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The Role of Touch in Prey Density Estimation By Calidris Alba

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image of Netherlands Journal of Zoology
For more content, see Archives Néerlandaises de Zoologie (Vol 1-17) and Animal Biology (Vol 53 and onwards).

We observed the performances and behaviour of Calidris alba while the birds searched in wet sand for the polychaete Nerine cirratulus by touch alone. The mechanism by which the birds determine the potentially most profitable area so quickly was investigated. The amount of tactile information sampled, was calculated to be far too small to have directed the search of C. alba, if it was assumed that the mechanoreceptors of the bill-tip organ function only, when they are in direct contact with prey. So, as the next logical step, touch perception of remote prey was introduced in the model and a minimal detection distance of 2 cm around the inserted bill tip was calculated. We inferred that remote perception of prey by touch is a common phenomenon in the Calidris genus and probably in some other wader genera too. Therefore, in addition to the definition of hunting types as formulated by Pienkowski (1981, 1982) a third category is proposed: The Plover type (visual), the Sandpiper type (remote touch) and the Oystercatcher type (direct touch). The eco-behavioural data provided us with constraints for the construction of the bill tip organ in a morphological sense by a quantification of the distance of detection.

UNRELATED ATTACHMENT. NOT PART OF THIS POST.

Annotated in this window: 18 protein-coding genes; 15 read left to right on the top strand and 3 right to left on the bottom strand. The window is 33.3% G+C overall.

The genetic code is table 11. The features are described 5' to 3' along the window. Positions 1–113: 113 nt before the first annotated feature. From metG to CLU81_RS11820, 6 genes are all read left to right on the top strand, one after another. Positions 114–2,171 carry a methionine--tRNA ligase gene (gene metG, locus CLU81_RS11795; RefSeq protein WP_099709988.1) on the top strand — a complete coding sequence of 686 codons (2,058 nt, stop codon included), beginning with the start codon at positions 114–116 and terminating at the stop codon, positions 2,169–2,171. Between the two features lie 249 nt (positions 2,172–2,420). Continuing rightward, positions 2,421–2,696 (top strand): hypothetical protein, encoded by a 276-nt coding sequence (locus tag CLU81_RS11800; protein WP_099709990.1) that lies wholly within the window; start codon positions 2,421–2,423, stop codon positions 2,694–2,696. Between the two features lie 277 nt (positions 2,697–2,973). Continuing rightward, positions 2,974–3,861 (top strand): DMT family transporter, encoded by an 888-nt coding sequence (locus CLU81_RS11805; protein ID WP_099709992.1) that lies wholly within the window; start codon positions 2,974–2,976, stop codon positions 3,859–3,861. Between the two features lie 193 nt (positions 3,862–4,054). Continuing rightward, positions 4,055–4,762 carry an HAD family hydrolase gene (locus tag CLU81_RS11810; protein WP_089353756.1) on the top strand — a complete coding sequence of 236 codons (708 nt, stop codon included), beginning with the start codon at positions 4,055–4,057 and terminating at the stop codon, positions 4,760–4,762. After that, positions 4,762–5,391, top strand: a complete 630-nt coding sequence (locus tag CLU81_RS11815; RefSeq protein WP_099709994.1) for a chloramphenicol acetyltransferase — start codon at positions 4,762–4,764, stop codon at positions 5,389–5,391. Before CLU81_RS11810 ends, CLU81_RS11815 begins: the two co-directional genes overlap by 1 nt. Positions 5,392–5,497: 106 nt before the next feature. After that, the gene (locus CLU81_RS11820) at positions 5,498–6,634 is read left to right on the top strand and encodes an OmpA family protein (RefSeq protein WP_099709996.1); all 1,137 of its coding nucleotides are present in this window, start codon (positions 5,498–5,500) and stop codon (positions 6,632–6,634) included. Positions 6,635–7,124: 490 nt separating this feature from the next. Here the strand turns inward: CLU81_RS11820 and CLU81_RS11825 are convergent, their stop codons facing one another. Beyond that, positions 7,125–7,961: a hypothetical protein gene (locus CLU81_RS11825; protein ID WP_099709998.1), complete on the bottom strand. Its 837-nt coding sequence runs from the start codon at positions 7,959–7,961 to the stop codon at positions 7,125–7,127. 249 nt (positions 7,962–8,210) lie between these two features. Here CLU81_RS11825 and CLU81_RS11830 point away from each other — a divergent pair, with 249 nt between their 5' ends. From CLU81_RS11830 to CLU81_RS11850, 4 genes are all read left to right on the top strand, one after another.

Affiliations: 1: Projectgroup Neurobehavioural Morphology, Zoölogisch Laboratorium, Rijksuniversiteit Leiden, Postbus 9516, 2300 RA Leiden, The Netherlands


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